You may have heard the words ‘equity release’ in the media recently.
Do you know how equity release works and how can it help you acquire funds in later life?
If you’re over 55, then according to the statistics, the chances are you own your home, either still with a mortgage on it, or completely paid off. With house prices continually on the rise and many people reluctant to downsize, the demand has grown for a type of loan called ‘equity release’. Equity release means that a tax-free sum of money is released calculated by the value of your home year on year. There are no monthly repayments to make as the balance plus interest is collected when you sell your home or pass away. You maintain ownership and enjoy living in your home for as long as you are able.
A range of options to consider
There are several ways you can release equity based on your personal circumstances:
The most popular type of equity release package, a lifetime mortgage simply means you take out a loan secured against the value of your property. You can either choose to take a lump sum payment, or smaller chunks of money as and when you need it. Many people opt for a lifetime mortgage if they still have a mortgage to pay off on their property, then use the rest to fund home improvements or helping family. Unlike a residential mortgage with a maximum term of say 25 years, a lifetime mortgage runs for the duration of your life, or when you need to move into care. With a no-negative equity guarantee, you can be sure that your family will not be burdened by any costs when you pass away, as you ringfence money to pay off the loan and interest when that time comes.
Home Reversion Plan
If you are over 65 and need to fund care then you may opt for a home reversion plan to release equity. This type of loan involves you selling part or all of your property for less than the market value but stay in your home rent-free. You receive a tax-free sum of money to stay in your own home, and when you pass away the property is sold. This type of loan does diminish inheritance you leave to family and you do not own your home. Be aware that this type of loan can affect any benefits you may be currently receiving.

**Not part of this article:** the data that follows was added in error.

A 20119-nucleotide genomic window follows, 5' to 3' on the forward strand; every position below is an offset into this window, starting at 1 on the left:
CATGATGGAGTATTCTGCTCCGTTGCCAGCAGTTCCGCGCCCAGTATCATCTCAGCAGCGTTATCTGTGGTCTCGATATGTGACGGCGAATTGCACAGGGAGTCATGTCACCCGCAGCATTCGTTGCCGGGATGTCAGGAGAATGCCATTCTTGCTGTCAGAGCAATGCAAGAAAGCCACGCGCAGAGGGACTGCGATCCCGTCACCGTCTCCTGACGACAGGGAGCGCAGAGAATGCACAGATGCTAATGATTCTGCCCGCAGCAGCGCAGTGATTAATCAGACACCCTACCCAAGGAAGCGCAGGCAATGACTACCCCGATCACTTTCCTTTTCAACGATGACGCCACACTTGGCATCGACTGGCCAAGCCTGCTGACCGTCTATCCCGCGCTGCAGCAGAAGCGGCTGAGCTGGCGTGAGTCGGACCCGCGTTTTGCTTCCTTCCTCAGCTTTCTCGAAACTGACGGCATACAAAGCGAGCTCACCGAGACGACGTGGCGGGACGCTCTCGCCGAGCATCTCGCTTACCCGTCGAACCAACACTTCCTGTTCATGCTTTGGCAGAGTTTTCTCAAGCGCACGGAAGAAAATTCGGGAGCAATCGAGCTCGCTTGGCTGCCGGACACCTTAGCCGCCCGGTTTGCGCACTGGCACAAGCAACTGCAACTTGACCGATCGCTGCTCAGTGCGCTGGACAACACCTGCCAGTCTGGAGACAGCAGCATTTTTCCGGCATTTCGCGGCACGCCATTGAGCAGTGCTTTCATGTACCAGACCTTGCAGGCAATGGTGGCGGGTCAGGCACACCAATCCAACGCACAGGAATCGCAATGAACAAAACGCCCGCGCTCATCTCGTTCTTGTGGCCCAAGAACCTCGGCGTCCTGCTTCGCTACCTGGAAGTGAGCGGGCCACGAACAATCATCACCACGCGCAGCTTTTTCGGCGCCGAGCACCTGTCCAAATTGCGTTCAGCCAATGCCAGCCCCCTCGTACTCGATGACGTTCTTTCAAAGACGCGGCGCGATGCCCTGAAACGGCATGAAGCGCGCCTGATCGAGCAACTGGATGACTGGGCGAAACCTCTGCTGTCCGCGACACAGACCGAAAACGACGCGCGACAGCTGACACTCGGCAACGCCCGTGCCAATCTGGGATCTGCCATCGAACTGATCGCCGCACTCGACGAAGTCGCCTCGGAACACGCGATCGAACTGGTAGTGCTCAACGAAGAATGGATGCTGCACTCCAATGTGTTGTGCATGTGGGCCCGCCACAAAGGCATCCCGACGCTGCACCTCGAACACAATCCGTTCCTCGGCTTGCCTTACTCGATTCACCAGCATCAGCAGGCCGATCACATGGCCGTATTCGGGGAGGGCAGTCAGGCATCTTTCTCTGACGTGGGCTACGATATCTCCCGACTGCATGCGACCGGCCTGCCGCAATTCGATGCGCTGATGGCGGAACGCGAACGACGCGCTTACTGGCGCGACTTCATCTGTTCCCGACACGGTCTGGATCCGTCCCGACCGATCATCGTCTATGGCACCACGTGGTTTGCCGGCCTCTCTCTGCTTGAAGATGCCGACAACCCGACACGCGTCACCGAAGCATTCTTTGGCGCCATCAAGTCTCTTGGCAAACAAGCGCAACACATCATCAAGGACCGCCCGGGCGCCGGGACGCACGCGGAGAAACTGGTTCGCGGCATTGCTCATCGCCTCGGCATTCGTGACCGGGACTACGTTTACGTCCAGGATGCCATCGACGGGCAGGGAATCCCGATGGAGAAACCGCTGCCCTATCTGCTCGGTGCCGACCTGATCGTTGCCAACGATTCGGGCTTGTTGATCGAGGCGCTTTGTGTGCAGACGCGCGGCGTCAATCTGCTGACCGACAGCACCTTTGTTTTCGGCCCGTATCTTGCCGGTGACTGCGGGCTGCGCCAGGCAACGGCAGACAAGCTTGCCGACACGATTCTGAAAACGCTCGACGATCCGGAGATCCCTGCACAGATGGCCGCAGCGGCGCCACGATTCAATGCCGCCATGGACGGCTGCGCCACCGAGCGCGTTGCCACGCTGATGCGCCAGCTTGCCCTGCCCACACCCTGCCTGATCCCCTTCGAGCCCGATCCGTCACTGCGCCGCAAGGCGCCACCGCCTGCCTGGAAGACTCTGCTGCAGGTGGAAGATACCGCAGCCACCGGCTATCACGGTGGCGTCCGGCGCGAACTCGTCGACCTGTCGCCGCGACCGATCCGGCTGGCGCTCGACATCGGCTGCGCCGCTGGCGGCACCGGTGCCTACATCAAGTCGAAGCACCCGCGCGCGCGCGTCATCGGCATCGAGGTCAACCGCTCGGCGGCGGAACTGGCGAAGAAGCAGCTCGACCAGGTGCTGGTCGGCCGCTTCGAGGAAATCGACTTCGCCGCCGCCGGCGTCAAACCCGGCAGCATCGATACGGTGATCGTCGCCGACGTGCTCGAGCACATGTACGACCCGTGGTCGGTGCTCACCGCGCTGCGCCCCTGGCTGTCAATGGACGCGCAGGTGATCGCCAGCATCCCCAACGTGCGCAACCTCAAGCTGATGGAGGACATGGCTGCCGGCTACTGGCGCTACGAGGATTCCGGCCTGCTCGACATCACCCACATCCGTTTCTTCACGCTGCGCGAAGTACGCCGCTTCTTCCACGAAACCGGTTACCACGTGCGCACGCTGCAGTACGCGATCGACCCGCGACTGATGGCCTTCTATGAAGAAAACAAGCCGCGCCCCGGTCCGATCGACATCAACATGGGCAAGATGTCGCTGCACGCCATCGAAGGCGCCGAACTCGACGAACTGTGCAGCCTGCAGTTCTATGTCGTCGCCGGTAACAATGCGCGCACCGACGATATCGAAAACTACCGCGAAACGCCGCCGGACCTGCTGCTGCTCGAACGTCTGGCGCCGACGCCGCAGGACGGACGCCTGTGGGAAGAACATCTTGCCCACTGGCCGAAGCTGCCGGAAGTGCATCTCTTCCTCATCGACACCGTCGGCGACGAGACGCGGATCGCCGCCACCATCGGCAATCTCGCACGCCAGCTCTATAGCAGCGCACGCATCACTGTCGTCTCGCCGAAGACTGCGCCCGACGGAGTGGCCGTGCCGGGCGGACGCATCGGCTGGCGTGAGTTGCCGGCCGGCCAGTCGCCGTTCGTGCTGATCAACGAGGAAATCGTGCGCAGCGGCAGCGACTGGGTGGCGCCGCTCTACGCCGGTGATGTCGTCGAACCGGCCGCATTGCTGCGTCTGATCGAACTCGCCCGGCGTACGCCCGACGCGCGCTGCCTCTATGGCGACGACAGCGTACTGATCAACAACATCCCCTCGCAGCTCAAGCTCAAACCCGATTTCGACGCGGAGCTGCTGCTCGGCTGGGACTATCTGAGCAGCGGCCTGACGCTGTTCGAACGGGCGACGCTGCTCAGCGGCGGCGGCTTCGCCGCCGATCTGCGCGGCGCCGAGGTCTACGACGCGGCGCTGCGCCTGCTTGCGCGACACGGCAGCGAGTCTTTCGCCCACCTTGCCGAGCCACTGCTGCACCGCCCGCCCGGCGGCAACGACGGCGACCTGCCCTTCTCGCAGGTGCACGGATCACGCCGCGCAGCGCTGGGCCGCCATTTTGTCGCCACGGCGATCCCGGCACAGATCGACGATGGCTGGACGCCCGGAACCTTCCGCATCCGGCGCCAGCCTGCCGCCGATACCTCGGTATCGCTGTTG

Equity release is a great option for those who need a larger sum of money. For amounts of £10,000 or less, a credit card or small loan may offer a better rate of interest and terms. You may be able to re-mortgage but may banks may not offer loans past a certain age. Downsizing by selling your property is another option, but can be stressful experience to leave at an older age.
Why equity release?
Equity release is generally a good option for people who have limited savings, pension funds or shares to see them through later life. If you do, then you may be able to fund living in later life by purely relying on these.
As many banks do not lend past a certain ages range, equity release gives an elderly section of the population options they may not have thought of. Many wish to pay off looming debts and be free from the burden of this worry in order to enjoy their later years.
Those who own their home and perhaps do not have any dependents to pass on inheritance to may benefit from the cash injection, and not worry about the diminished value when they come to sell their home. Similarly, those who do have children and want to help fund the purchase of a property or enjoy inheritance money whilst they are still alive may also benefit from this type of loan.
Are there any risks?
As long as you choose a reputable financial advisor – preferably one accredited by the Equity Release Council – then all repayments, interest that will be generated and all the terms have been fully explained. Equity release is one of the most regulated financial products on the market to protect you, your money and your property.
One major disadvantage, however is that the inheritance you may wish to leave to your children diminishes as the interest accrued on the value of your home will be less year on year. You can ringfence an amount if you wish though.
How do I find out more?
Use our handy calculator to see how much equity you can release, or get in touch with a member of the team for expert partners and to talk through your options.